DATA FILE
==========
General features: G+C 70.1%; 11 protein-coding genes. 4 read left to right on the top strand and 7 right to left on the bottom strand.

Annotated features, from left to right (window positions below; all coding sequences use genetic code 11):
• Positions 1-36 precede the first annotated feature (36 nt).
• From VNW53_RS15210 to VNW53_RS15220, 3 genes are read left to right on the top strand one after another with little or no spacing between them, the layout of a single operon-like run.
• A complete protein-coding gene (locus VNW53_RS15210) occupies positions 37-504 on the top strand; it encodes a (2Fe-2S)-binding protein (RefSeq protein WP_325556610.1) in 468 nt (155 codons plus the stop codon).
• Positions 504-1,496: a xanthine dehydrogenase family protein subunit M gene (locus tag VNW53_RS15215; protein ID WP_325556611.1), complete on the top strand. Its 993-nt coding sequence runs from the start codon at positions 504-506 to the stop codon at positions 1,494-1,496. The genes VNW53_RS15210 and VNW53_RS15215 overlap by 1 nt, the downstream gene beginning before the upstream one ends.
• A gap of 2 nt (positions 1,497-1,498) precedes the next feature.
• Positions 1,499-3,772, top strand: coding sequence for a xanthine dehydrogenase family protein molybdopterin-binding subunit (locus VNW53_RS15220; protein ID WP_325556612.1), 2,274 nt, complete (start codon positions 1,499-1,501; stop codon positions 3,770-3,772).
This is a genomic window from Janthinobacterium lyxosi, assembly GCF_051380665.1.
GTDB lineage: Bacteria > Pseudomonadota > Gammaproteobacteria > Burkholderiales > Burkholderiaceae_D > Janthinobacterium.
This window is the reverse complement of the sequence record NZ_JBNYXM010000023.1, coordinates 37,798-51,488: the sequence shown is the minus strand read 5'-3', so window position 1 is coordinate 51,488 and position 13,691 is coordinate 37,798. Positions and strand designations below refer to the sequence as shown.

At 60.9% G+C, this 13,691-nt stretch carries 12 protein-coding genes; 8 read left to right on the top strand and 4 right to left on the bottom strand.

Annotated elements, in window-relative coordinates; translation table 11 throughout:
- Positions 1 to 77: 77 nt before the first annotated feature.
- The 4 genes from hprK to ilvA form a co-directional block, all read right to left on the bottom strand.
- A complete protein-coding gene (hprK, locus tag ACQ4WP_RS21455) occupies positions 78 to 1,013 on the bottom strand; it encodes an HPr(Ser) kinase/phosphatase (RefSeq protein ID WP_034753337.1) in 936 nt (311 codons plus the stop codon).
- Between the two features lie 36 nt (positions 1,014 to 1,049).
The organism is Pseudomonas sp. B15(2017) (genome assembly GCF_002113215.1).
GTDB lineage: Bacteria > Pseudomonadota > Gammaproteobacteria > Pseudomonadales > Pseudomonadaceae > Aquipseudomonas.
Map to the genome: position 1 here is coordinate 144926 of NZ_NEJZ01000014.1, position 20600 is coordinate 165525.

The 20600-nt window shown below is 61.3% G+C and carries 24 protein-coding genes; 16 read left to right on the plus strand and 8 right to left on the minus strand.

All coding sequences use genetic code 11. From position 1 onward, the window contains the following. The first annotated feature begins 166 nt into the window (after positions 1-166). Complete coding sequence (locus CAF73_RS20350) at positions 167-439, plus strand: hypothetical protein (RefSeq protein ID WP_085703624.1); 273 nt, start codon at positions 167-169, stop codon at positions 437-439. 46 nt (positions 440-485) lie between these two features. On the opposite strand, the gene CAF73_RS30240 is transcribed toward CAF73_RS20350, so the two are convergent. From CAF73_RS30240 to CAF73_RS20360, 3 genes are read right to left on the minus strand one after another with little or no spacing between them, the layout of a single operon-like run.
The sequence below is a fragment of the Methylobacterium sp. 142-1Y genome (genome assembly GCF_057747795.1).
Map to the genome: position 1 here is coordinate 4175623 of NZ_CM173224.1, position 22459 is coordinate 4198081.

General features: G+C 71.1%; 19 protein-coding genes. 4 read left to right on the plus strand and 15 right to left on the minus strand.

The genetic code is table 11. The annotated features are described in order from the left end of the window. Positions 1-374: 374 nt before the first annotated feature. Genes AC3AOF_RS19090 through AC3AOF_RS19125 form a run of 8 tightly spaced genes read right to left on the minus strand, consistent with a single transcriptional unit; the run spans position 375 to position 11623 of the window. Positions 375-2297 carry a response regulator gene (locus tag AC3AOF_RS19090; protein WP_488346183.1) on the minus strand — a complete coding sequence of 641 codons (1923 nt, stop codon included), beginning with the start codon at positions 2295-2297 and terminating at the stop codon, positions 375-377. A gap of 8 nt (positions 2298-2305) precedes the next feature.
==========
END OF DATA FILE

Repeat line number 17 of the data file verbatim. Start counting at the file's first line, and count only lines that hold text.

- Between the two features lie 36 nt (positions 1,014 to 1,049).